Terry McDonald: Site Safety

It’s obvious that lubricants can create safety challenges in an industrial environment, and the best way to ward off potential injury is to post clear-cut instructions regarding their usage–as well as the reasons for the rules.


Can lubrication be a safety issue? Sure, because the right lubricant and the correct amount of lubrication in your machinery must be carefully monitored. If a machine is not properly lubricated, it can lead to catastrophic failure of the machine which can, in fact, lead to all sorts of unpleasant results, including such things as parts and pieces flying off of the machine. This is, of course, an extreme case, but it is also an extreme hazard. Another safety issue relating to lubricants is the excess lubrication that is sometimes spilled during the process of filling the machine. Lubricating fluids, whether they be liquid or grease, are by their very nature a slippery substance and can not only cause a falling hazard, but if they get on the operator’s hands or contaminate the parts or cutters it can lead to serious injury. Another safety issue to consider is that many of the older hobbing and shaping equipment still being used today allowed for used lubricating fluid to drain into the coolant. This did not seem to be much of a problem as long as our coolants were the older oil-based fluids, but these days synthetic lubricants–whether they are oil- or water-based–can be quickly contaminated by the lubricating fluids. This can lead to various health hazards, as well as a deterioration of surface finish and quicker hob wear.

Now, how do we combat these problems? First and foremost we should have a formal preventative maintenance program in place that establishes a checking and filling procedure for all lubrication requirements on all of our machines. It is also a good idea for the procedure to keep track of the amount of lubrication used at each filling. This will establish a “normal usage amount” and point out any unusual requirements. Anything that either exceeds the norm, or if the requirement lessens, should call for immediate attention. The procedure must also allow for the cleanup of spills caused by carelessness or overfilling. This is a real problem that I see in many shops, as the machine operator is often the one adding the lubricant–and their priority is production, not cleaning up oil spills. We need to make sure that the procedure specifies that any and all oil spills must be taken care of immediately.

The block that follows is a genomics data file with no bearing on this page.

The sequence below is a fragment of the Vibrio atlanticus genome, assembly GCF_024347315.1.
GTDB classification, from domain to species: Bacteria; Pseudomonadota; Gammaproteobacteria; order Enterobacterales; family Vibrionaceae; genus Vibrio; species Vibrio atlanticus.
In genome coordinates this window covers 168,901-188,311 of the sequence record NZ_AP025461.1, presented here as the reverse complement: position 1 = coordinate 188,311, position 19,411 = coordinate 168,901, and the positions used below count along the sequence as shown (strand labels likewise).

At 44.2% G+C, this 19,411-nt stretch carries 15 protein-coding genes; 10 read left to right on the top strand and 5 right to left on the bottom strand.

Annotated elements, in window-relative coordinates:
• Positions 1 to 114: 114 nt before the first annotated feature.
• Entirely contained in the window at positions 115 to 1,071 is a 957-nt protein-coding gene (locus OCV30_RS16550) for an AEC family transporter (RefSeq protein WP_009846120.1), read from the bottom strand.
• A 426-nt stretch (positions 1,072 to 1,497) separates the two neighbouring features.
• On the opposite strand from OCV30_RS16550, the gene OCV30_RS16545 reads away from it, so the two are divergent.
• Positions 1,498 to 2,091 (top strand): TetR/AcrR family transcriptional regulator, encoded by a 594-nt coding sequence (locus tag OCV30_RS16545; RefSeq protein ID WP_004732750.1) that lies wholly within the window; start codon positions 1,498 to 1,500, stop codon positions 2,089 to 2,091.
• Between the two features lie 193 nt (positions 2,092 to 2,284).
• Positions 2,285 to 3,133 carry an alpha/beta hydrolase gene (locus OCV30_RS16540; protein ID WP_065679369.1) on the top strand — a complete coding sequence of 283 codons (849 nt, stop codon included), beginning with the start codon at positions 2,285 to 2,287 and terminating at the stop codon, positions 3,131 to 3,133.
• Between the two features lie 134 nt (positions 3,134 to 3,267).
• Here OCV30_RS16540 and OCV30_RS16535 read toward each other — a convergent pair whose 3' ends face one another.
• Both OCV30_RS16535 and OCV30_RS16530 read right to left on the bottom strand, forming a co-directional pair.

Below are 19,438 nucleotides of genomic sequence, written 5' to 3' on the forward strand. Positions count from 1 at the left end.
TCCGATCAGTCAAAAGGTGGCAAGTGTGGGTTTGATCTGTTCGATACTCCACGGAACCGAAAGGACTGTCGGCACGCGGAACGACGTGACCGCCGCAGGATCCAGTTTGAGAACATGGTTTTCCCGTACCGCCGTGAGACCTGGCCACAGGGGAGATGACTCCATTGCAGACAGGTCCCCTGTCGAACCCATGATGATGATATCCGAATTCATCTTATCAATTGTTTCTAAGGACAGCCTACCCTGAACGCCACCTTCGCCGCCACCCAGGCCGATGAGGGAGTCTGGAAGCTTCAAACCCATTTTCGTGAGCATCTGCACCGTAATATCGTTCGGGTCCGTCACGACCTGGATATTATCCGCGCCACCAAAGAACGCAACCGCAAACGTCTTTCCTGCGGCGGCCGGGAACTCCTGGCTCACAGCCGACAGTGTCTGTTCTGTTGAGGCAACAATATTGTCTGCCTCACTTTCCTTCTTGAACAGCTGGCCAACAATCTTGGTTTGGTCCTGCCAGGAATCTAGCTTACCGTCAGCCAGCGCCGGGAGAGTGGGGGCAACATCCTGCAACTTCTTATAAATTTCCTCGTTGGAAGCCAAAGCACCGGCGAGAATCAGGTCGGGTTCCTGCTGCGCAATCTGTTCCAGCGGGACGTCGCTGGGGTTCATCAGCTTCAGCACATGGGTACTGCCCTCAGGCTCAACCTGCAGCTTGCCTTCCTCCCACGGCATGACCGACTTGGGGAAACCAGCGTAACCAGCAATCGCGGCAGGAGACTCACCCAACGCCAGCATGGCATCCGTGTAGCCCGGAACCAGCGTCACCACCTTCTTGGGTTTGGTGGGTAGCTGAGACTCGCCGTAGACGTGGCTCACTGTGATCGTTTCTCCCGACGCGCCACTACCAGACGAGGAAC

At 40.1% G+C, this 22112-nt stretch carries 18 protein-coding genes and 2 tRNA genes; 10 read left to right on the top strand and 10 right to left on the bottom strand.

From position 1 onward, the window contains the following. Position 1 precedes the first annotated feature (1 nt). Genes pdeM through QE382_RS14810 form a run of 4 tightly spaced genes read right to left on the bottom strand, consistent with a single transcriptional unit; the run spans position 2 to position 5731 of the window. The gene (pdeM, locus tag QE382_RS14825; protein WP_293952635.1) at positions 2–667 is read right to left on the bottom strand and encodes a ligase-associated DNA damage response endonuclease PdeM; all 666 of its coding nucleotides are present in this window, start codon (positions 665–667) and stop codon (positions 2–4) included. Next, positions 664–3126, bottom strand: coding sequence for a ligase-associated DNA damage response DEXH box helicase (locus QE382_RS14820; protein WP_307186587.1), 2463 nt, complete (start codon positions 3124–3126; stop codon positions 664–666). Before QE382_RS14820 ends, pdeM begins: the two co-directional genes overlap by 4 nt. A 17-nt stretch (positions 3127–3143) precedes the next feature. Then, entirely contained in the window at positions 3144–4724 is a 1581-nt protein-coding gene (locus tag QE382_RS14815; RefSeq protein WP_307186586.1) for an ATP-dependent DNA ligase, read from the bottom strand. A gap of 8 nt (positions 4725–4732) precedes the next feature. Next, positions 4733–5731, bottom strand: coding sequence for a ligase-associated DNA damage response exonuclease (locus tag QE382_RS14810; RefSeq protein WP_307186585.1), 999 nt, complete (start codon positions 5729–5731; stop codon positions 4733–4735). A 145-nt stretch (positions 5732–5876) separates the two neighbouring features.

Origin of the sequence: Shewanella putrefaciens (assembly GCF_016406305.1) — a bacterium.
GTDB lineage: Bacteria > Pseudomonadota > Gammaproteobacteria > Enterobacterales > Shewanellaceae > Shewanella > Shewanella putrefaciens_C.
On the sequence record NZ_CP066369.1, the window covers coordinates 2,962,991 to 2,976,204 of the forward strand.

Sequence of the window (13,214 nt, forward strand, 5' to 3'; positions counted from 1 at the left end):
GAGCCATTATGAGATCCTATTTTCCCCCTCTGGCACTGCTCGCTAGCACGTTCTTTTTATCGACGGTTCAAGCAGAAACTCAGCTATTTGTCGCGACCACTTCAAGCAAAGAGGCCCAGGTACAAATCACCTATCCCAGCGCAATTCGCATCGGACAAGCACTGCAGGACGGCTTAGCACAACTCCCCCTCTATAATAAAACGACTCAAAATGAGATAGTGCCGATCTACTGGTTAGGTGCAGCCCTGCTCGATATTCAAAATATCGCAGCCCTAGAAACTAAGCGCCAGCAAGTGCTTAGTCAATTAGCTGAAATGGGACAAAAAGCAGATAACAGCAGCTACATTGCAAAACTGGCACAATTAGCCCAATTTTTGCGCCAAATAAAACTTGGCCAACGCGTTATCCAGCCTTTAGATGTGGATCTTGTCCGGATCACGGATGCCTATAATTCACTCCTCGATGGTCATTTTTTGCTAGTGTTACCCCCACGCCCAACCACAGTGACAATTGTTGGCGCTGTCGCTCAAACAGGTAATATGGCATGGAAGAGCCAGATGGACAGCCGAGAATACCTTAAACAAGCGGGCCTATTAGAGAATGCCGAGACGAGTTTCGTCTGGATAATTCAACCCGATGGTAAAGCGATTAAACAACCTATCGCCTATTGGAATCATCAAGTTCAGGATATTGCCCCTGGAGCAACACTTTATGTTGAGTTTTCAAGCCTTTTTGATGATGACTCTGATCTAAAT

We also must establish a procedure to require that the machine coolant be checked at frequent intervals for contamination from lubricating oils, and flushed and cleaned if necessary. Of course, just establishing these procedures is only part of the solution. If the procedures aren’t actually practiced, then it’s just a waste of time and effort. It all boils down to the old communication problem: When we just post a safety procedure and fail to communicate the reasons for it, then we’re just asking for it to be ignored. We must be sure that everyone involved understands the reasons for the procedures. How we communicate this urgency will have to be the subject of a future column, so stay tuned.

Earlier this month I had the occasion to meet with some interesting people. They were representatives of a company called International Management Systems Marketing. This company offers help in establishing your company as a registered member of the International Standards. What interested me the most is that they have a program called “Managing the Risks through OHSAS 18001.” This is an international standard that works on the same principal as the ISO standards ISO9001:2000 and ISO14001. Insurance companies recognize the standard as a means of reducing risk and, hence, premiums. I would recommend that you take the time to look into this international standard as a possible way of improving your company’s safety program.

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is partner and manager of Repair Parts, Inc., and a current member and past–chairman of the American National Standards Institute B11.11 Subcommittee on Safety Requirements for Construction, Care, and Use of Gear Cutting Equipment. McDonald writes this monthly column specifically for Gear Solutions magazine, and he can be reached at (815) 968–4499 or rpi@repair–parts–inc.com. The company's Web site is [www.repair–parts–inc.com].